Online Learning A Good Judge for College

Online learning isn’t easy and it’s not for everybody, but since we are being thrust into online learning, it is a good opportunity to see how your young person would do in college. I’m not talking about the actual classes because most classes are in a classroom, but how your kid goes about his/her college experience. When you go to college, there’s independence and what goes with that is self-motivation. If, during this time of forced online learning, you have to get your kid, or they’re playing video games, then what do you think will happen when you can’t barge into their room to remind them that this is school time? What about the kid that’s sneaking playing video games with their phone under the table? Is he/she going to be motivated to put that controller down when you’re nowhere around? Do you find yourself going into his/her room and finding your kid staring off into space, not looking at the computer screen? Do you think that won’t happen in college? And don’t sleep on the kid staying in the bathroom, probably using his/her phone. Kids are creative and very few are excited about school, even when college is on the line.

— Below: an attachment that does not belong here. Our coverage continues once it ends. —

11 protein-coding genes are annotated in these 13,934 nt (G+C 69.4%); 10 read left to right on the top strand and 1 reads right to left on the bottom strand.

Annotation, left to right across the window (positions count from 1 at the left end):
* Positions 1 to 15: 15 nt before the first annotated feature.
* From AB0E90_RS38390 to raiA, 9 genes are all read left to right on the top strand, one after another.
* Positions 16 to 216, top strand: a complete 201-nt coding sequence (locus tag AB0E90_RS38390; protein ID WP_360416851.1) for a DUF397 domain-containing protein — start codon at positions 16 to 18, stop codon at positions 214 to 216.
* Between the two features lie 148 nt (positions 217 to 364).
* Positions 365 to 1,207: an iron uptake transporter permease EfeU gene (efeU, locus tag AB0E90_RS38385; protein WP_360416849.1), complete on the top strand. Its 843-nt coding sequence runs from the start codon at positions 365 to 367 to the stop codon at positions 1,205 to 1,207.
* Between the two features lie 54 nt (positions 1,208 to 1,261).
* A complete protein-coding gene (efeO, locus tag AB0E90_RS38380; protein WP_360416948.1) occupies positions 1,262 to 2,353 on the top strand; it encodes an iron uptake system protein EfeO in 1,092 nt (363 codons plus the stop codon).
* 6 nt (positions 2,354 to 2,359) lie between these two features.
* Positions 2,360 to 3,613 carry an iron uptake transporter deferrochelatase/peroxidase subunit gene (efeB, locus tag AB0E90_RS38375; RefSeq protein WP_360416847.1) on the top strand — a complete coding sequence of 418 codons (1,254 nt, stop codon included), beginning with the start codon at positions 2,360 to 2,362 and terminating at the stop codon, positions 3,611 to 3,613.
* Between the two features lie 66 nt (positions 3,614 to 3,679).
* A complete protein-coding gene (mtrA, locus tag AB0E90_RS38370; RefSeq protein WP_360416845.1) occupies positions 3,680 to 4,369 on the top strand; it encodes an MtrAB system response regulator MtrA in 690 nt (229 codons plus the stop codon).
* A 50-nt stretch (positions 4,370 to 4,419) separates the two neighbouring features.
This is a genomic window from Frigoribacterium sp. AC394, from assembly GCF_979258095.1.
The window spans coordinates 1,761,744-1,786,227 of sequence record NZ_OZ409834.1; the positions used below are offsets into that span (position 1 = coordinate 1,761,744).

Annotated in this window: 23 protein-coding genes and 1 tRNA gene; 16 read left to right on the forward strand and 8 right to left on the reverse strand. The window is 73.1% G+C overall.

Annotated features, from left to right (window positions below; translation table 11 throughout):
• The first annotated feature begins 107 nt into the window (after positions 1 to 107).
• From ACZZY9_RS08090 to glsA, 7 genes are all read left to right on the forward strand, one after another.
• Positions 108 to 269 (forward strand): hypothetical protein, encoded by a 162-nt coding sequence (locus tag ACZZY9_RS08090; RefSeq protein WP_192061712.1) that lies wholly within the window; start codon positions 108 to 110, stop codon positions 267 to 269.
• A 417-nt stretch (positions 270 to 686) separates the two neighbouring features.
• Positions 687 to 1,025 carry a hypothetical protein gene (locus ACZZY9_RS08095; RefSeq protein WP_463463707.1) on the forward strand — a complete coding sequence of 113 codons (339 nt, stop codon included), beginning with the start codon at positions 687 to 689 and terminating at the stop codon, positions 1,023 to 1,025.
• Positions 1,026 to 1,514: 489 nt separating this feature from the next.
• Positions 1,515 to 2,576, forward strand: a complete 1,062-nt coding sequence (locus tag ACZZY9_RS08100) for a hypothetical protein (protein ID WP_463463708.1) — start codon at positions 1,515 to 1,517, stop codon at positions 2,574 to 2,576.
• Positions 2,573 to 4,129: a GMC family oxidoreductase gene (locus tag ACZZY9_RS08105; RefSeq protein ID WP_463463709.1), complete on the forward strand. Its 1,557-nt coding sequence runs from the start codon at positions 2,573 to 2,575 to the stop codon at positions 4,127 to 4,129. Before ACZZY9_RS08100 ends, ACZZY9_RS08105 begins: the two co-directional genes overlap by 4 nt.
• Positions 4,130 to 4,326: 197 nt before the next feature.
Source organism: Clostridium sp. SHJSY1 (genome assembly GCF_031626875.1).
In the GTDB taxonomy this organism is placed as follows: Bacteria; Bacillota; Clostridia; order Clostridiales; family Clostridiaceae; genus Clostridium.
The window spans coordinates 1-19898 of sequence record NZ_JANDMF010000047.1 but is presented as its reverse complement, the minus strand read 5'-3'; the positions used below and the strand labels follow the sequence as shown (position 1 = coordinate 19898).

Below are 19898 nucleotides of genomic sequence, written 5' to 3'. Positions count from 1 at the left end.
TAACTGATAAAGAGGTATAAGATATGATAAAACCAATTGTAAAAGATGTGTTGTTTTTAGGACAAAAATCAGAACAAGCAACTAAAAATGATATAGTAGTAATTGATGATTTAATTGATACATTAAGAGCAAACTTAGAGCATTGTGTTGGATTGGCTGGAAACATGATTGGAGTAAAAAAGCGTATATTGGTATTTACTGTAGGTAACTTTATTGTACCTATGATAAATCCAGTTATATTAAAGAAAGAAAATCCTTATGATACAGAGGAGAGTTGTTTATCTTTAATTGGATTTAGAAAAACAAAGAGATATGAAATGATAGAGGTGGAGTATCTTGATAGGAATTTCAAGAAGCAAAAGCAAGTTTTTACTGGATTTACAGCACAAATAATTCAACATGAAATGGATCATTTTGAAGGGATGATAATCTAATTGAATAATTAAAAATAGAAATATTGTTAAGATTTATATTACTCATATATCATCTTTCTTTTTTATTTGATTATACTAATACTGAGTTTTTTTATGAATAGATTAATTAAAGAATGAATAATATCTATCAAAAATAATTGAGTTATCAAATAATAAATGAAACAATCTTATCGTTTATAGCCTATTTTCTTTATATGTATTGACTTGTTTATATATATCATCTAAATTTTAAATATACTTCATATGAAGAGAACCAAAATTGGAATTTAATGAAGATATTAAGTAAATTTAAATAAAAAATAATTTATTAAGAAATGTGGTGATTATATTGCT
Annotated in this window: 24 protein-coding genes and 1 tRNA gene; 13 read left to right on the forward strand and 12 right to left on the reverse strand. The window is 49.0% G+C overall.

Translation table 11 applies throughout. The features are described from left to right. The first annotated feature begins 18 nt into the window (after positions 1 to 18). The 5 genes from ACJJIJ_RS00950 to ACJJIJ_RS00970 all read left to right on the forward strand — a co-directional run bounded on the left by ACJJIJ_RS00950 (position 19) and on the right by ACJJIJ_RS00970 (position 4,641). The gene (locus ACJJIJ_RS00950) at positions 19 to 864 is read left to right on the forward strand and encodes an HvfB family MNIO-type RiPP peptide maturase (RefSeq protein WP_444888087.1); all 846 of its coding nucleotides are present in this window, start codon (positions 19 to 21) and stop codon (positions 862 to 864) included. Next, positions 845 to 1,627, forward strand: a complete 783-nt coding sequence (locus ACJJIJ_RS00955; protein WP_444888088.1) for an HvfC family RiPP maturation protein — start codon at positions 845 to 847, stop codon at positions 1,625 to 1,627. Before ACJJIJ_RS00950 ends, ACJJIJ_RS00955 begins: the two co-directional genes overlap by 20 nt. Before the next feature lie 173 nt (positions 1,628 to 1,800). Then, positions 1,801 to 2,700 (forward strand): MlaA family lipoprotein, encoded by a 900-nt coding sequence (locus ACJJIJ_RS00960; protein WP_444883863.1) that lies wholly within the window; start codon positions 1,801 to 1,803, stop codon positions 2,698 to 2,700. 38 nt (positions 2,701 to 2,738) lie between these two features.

Parents don’t look at this in such a negative way because this may be your first look into how motivated your kid will be on his/her own. I am writing this blog because my grandson is in the 11th grade. I asked my daughter this morning how he was doing. She said that he has to be pushed; he’s a daydreamer. So, I said to her, “This is a good judge of how he will do in college.” Though he’s not going to college next year, she can now try to do something about his bad habits. We are not rich and can’t afford to send him to school to play video games or daydream through college or to pay anyone at a college to falsify his academics. He wants to be a chef, so I’m like, “Give him some recipes and let him cook!” Parents: You have to be proactive in this lockdown learning environment. Kids look at college as a way to get away from the rules and parental interference, but the actual work and focus can be a different thought. You have to go back to your 11th and 12th year in school and how you felt about school to relate to a kid today.
I personally want to see my grandson go to a trade school because his grades won’t get him a scholarship. I only can see him going to community college and letting him see if college is really for him. My daughter could just ignore the signs she sees now and go into debt to see the writing on the wall. Don’t ignore this chance to see what your kid will be like in college, if you can take this time to duplicate the college learning experience as much as you can. This opportunity may not (we hope) come around again. If you are like my daughter, start trying to emphasize the importance of college now. Let your kid know college is x amount of dollars and after bills I have x left. Let your kid know college is not party time 7 days a week. The good thing is that my family has one more year to reach him, but from what I see now, a trade school is his best bet to make a decent living in this work. I hope this blog will help some parents realize that this situation of online school is not a bad thing at all.

Covid-19 Parents Be Smart

BE SMART -PROTECT YOUR FAMILY